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Although born in London, Mandi has moved about and lived for a while in Minneapolis before returning to the UK and settling in Basingstoke. Married to Iain, she has six stepdaughters and two grandchildren. She works in the treasury function of a large multi-national private company.
Mandi was diagnosed with cervical cancer in 1986 and subsequently with anal cancer in 2010. Treatment of the latter included the creation of a permanent stoma. At this point she reassessed her life. She became a magistrate and got involved with various voluntary initiatives, including Colostomy UK.
We are really pleased that Mandi Laing is now Colostomy UK’s new chairperson. This is what Mandi had to say about herself and taking on the role:
“I met Henry (my colostomy) just before Christmas 2010, after a 2-year period of misdiagnosis and multiple trips to the GP. What had been diagnosed as piles was actually cancer and my issues with going to the toilet were due to a lemon size tumour slowly closing my rectum down. It wasn’t the best Christmas ever, but it was the start of a new phase of my life. Like most people, I did not have a colostomy on my wish list, but by the time I got Henry, he made a more positive impact on my life than almost anything else (barring getting married and buying my dog!). He gave me my life back, enabling me to be more than 30 seconds from a toilet and reminded me that you’re only here once and you should grasp every opportunity you can. I applied for a new job, became a magistrate and got involved with the Colostomy Association, now Colostomy UK.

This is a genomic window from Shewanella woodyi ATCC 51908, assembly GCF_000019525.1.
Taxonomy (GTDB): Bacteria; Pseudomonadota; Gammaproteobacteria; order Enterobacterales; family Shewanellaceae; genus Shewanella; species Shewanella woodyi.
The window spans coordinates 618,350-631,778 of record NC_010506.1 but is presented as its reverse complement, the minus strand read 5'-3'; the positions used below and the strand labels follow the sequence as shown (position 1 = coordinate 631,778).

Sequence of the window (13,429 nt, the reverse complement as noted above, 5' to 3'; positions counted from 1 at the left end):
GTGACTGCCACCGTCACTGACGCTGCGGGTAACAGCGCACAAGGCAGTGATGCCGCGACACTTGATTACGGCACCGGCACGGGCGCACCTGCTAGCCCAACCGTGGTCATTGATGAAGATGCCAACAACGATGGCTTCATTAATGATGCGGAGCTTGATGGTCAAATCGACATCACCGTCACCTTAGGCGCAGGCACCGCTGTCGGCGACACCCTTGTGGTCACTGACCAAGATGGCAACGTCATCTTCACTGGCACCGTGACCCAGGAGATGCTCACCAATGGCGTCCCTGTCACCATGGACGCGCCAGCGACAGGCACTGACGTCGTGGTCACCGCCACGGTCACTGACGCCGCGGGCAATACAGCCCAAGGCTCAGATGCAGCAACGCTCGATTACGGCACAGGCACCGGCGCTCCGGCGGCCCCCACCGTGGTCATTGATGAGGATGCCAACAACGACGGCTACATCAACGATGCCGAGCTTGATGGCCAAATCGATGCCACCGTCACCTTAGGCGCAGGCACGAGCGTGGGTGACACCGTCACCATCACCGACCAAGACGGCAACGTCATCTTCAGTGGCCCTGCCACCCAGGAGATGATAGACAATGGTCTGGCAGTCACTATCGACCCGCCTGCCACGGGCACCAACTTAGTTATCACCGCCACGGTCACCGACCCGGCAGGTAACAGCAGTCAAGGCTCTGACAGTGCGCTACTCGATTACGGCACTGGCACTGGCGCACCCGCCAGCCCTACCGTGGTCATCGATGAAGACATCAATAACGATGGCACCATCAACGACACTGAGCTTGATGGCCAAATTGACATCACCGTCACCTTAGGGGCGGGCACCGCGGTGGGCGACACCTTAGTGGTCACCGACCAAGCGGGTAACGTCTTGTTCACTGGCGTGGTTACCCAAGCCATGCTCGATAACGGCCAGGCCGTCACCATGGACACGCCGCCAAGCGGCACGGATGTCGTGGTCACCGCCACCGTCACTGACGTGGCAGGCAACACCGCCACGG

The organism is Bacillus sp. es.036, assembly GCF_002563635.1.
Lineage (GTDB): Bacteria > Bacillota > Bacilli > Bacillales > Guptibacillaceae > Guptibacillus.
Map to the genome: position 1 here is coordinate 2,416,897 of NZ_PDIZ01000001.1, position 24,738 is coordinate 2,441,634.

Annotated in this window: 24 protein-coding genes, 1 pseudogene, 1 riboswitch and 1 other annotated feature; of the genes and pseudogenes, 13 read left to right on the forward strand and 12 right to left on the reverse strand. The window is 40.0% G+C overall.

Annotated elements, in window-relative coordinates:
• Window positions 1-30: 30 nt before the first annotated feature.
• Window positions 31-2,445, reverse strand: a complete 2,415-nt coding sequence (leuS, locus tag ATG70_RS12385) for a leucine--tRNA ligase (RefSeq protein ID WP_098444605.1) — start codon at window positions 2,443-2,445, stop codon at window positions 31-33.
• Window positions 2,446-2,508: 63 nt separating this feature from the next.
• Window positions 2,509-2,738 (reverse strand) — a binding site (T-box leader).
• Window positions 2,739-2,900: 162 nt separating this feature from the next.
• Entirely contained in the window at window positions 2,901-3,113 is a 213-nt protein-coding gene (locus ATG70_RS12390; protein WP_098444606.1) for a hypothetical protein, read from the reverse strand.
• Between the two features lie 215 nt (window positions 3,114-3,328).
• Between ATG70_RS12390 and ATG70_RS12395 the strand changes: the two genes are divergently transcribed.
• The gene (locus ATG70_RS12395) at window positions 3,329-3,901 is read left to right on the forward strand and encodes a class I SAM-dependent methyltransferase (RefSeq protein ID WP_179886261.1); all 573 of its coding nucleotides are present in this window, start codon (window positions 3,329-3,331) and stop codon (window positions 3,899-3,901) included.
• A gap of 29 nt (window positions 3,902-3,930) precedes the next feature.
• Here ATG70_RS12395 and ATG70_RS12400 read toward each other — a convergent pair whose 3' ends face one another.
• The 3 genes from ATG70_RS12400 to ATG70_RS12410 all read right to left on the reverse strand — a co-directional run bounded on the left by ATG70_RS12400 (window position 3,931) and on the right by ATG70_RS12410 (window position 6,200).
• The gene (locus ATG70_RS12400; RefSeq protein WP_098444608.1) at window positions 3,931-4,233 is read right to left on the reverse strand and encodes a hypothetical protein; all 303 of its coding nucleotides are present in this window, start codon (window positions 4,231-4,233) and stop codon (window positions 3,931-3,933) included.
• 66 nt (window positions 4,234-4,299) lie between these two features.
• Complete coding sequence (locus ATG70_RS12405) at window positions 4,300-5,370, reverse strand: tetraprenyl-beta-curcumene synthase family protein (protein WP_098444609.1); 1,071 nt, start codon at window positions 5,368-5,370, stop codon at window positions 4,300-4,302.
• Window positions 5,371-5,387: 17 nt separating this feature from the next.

I am now the chair of this fantastic charity. I’m energised by the way the charity is changing, the initiatives we are involved in and our great team, from those in office, through our registered volunteers, to people who offer support and help on our closed Facebook group. Our general manager (Libby) is a force for change and is helping modernise and translate our strategic vision into tangible results. The projects and campaigns we are involved with will deliver positive changes in the ongoing lives of ostomates that complement and continue our more traditional support services, which tend to be weighted towards the early days of being an ostomate.
It is a great honour to be the Chair of Colostomy UK and I am confident we will continue to improve the life of ostomates, in new and exciting ways.”